Twenty-two catchers have caught 1,000 games before their 30th birthday. The list begins with Johnny Bench (1,498) and ends with Lance Parrish (1,039). Joe Mauer, newly 26 years old, is not yet on the list, and is still waiting to make his season debut. In the meantime, he’s frozen at 498 games behind the plate. Should he average just over 100 games a season behind the plate between now and turning 30, he will join Bench, Parrish, and such luminaries as Pudge Rodriguez and Jason Kendall in this small, historical group. As the wildly divergent career paths of the players mentioned suggest, Mauer’s ultimate inclusion in the Mille Catchers group might mean something, and it might not. Consider this a cautionary tale.

The two most recent catchers on the “1,000 x 30” list are Ivan Rodriguez, who had caught 1,426 major league games by the time he reached the big 3-0, the fourth most of all time behind Hall of Famers Johnny Bench and Ray Schalk, eight-time All-Star Ted Simmons, and Kendall. Having reached the majors at the age of 19, Pudge logged 169 more games behind the plate than the fifth-place catcher on the list, Gary Carter. Carter made the majors at 20, but spent a couple of years hanging around the outfield corners while the Expos tried to make sure that they didn’t like Barry Foote better. Kendall is further down the list, tied with 1930s catcher Frankie Hayes for eighth place, but still only 52 games behind Carter.

As might have been expected of a former first-round draft pick (1992), Kendall was a terrific hitter, especially by the standards of his position. Not many catchers in major league history have been consistent high-average hitters over the course of a long career—a catcher’s hands are usually too abused for that kind of bat control. Just four backstops have hung up their shin guards with a .300 average in a career of 5,000 or more plate appearances: Mickey Cochrane (.320), Bill Dickey (.313), Mike Piazza (.313), and Ernie Lombardi (.306); if Rodriguez retired today, he would be the fifth at .301. At first, Kendall seemed like a good candidate to join them. He hit an even .300 his rookie year, and after enduring a .294 sophomore “slump,” he got his average into the .320s and kept it there for three straight seasons.

On July 4, 1999, Kendall suffered a grotesque injury when he tried to beat out a bunt hit and his foot caught on the first-base bag, snapping his ankle. He missed the rest of the year. When he came back, his speed had been compromised—he had been a good-percentage basestealer in his first four seasons, going 71-for-87 on the bases, but his days as an effective basepaths commando were gone (though he kept trying for a while). However, his bat was right where he had left it, as he hit .320/.412/.470. with a career-high 14 homers. His next two seasons were disappointments, as he slumped to a combined .274/.342/.357. However, he rebounded in 2003, hitting .325/.399/.416, and then followed up by hitting .319/.399/.390 in 2004. It should be noted that his power was ebbing—he hit just six home runs in 2003 and only three in 2004, but his ability to hit for average clearly remained.

When the 30-year-old Kendall was traded to Oakland that winter, his career rates stood at .306/.387/.418. He’s been no fun ever since. In his first year with the Athletics he batted .271/.345/.321 with no home runs. The next year his batting average rebounded to .295, but the complete lack of any power in his bat made the season a net loser. Overall, since turning 30, Kendall has hit .263/.336/.321, inclusive of his first 17 games this season. He will celebrate his 35th birthday on June 26.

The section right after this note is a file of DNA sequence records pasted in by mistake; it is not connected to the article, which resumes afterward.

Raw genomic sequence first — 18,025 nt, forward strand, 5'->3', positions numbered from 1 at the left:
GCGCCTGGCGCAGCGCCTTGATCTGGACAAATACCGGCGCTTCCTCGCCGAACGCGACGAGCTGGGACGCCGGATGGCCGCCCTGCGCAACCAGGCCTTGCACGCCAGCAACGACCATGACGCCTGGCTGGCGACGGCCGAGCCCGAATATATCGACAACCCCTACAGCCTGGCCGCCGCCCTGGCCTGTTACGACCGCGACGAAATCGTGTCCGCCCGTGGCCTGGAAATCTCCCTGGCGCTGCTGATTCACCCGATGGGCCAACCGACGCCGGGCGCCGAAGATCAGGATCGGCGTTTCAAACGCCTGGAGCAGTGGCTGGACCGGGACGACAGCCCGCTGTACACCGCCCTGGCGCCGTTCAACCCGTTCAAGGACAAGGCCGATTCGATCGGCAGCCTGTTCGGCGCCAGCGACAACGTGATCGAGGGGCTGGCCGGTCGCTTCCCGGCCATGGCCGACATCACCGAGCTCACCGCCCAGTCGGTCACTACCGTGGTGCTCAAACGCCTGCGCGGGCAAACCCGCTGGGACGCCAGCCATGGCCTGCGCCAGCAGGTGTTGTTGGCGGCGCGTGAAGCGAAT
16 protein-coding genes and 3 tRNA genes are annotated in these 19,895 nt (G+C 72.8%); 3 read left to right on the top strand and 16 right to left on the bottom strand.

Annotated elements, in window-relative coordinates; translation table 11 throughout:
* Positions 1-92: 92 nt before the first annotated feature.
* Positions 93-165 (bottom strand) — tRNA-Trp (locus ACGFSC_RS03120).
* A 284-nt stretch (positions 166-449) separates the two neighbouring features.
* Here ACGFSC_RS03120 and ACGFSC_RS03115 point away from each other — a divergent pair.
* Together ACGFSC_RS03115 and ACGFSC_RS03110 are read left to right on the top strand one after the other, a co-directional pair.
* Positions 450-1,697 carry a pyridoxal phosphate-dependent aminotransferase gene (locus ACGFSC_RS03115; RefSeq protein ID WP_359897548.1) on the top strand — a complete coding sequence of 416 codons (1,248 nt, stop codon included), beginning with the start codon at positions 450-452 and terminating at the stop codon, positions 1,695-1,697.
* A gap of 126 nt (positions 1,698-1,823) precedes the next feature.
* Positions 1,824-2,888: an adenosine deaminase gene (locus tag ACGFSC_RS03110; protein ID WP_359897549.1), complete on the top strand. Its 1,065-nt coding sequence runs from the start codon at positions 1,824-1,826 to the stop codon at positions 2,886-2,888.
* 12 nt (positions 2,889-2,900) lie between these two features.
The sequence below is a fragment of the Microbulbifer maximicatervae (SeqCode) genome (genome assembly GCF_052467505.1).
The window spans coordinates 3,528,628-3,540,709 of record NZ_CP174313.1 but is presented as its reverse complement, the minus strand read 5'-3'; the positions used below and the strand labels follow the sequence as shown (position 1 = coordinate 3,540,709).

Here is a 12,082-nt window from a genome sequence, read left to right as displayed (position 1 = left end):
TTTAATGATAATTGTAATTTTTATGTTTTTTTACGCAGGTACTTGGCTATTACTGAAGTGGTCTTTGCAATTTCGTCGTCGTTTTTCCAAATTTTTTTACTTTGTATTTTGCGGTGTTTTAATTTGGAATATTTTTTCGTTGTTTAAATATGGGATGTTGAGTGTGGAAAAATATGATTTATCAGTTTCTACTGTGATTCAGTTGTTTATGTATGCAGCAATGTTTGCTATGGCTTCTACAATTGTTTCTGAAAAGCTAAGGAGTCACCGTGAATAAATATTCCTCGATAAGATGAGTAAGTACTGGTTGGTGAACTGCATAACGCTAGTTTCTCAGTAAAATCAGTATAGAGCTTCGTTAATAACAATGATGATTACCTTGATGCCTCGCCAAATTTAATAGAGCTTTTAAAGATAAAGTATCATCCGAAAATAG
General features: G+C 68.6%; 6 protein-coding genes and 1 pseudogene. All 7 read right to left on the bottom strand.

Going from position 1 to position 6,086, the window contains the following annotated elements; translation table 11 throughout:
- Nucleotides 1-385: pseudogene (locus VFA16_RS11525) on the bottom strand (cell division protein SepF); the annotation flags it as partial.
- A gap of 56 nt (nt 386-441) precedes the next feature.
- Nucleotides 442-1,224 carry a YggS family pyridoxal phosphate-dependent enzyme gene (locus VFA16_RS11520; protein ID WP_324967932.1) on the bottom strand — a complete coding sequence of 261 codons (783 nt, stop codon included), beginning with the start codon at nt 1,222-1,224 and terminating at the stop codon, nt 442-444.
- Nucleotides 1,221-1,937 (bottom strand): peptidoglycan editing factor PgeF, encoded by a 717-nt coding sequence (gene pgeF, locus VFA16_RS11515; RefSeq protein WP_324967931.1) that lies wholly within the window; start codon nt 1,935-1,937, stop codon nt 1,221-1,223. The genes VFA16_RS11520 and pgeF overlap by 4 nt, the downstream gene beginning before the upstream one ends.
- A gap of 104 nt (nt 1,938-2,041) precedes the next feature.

Was Kendall’s fall the inevitable result of his heavy workload? The Pirates did ride him hard, particularly in this century. He started as many as 146 games behind the plate and got few true days off, appearing in 152 games in 2000, 157 in 2001, and 150 in 2003. There’s a classic logical fallacy known by snooty Latin-lovers everywhere as post hoc ergo propter hoc—after this, therefore because of this. It is clear that Kendall’s physical tools aren’t what they once were, and that years of squatting, blocking the plate, and handling the dreck pitching that the Pirates’ system pushed out could be to blame, but we can’t know for certain.

In comparison to Kendall, Ivan Rodriguez has been spectacularly durable. His career averages were .305/.342/.489 at the conclusion of his age-30 season. Rather than shutting down immediately, he had two strong seasons in the years immediately thereafter, batting .297/.369/.474 for the 2003 Marlins, and .334/.383/.510 for the 2004 Detroit Tigers. He began showing signs of age the next year, but having hit .284/.314/.419 in 401 games from 2006 to the present, Rodriguez has retained much more of his original skills than Kendall has, and that’s despite far more mileage on his chest protector. Clearly not all catchers respond to their workloads in the same way—or the problem isn’t workload at all, but something else, perhaps injury, normal aging, or a combination thereof.

Mauer is expected to be activated on Friday. At 6’5″ and 220 pounds, he’s not too much like the 6’0″, 180-pound Kendall. However, as we remarked in BP2K9 this year, they do have one thing in common: through his age-25 season—which is to say, last year—Mauer has hit .317/.399/.457. Through his age-25 season, Jason Kendall batted .312/.399/.451. Kendall had caught 490 games to that point; Mauer, coming up a year younger, has caught 498. The Twins have been more careful with their catcher’s workload than the Pirates ever were with Kendall’s, but even so, the games pile up, and both he and the club had best hope that the slide was peculiar to Kendall, and not something that comes unbidden with the job requirements of being a top young catcher.

A version of this story originally appeared on ESPN Insider Insider.